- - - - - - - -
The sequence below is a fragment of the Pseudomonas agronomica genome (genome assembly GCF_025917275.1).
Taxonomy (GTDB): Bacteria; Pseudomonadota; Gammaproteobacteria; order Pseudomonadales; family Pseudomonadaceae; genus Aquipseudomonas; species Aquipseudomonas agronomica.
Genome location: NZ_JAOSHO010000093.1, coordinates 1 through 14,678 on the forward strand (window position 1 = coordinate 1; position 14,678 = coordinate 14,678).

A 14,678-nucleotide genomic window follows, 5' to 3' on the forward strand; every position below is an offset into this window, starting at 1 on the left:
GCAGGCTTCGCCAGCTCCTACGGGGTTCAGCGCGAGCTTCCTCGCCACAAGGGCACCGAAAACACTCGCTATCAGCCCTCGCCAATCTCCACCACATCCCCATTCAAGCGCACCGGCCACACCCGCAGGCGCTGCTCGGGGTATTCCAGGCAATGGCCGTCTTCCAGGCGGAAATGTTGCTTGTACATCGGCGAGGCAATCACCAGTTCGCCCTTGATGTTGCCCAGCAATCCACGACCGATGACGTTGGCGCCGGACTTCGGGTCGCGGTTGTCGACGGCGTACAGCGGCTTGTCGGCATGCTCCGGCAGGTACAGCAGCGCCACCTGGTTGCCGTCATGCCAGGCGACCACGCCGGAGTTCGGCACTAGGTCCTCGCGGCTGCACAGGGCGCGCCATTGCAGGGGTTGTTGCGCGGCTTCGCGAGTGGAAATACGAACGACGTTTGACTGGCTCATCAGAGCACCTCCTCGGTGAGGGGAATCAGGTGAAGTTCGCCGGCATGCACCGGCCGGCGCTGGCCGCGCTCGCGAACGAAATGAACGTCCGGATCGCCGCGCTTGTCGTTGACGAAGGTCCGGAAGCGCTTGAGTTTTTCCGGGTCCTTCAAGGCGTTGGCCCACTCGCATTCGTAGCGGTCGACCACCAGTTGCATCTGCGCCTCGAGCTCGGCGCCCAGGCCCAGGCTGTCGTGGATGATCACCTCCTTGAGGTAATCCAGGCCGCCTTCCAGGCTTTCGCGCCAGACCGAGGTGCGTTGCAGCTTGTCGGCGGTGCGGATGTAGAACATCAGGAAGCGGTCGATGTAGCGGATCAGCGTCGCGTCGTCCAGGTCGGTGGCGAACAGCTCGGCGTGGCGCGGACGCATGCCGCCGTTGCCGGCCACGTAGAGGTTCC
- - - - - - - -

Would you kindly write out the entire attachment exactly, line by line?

The sequence below is a fragment of the Pseudomonas agronomica genome (genome assembly GCF_025917275.1).
Taxonomy (GTDB): Bacteria; Pseudomonadota; Gammaproteobacteria; order Pseudomonadales; family Pseudomonadaceae; genus Aquipseudomonas; species Aquipseudomonas agronomica.
Genome location: NZ_JAOSHO010000093.1, coordinates 1 through 14,678 on the forward strand (window position 1 = coordinate 1; position 14,678 = coordinate 14,678).

A 14,678-nucleotide genomic window follows, 5' to 3' on the forward strand; every position below is an offset into this window, starting at 1 on the left:
GCAGGCTTCGCCAGCTCCTACGGGGTTCAGCGCGAGCTTCCTCGCCACAAGGGCACCGAAAACACTCGCTATCAGCCCTCGCCAATCTCCACCACATCCCCATTCAAGCGCACCGGCCACACCCGCAGGCGCTGCTCGGGGTATTCCAGGCAATGGCCGTCTTCCAGGCGGAAATGTTGCTTGTACATCGGCGAGGCAATCACCAGTTCGCCCTTGATGTTGCCCAGCAATCCACGACCGATGACGTTGGCGCCGGACTTCGGGTCGCGGTTGTCGACGGCGTACAGCGGCTTGTCGGCATGCTCCGGCAGGTACAGCAGCGCCACCTGGTTGCCGTCATGCCAGGCGACCACGCCGGAGTTCGGCACTAGGTCCTCGCGGCTGCACAGGGCGCGCCATTGCAGGGGTTGTTGCGCGGCTTCGCGAGTGGAAATACGAACGACGTTTGACTGGCTCATCAGAGCACCTCCTCGGTGAGGGGAATCAGGTGAAGTTCGCCGGCATGCACCGGCCGGCGCTGGCCGCGCTCGCGAACGAAATGAACGTCCGGATCGCCGCGCTTGTCGTTGACGAAGGTCCGGAAGCGCTTGAGTTTTTCCGGGTCCTTCAAGGCGTTGGCCCACTCGCATTCGTAGCGGTCGACCACCAGTTGCATCTGCGCCTCGAGCTCGGCGCCCAGGCCCAGGCTGTCGTGGATGATCACCTCCTTGAGGTAATCCAGGCCGCCTTCCAGGCTTTCGCGCCAGACCGAGGTGCGTTGCAGCTTGTCGGCGGTGCGGATGTAGAACATCAGGAAGCGGTCGATGTAGCGGATCAGCGTCGCGTCGTCCAGGTCGGTGGCGAACAGCTCGGCGTGGCGCGGACGCATGCCGCCGTTGCCGGCCACGTAGAGGTTCC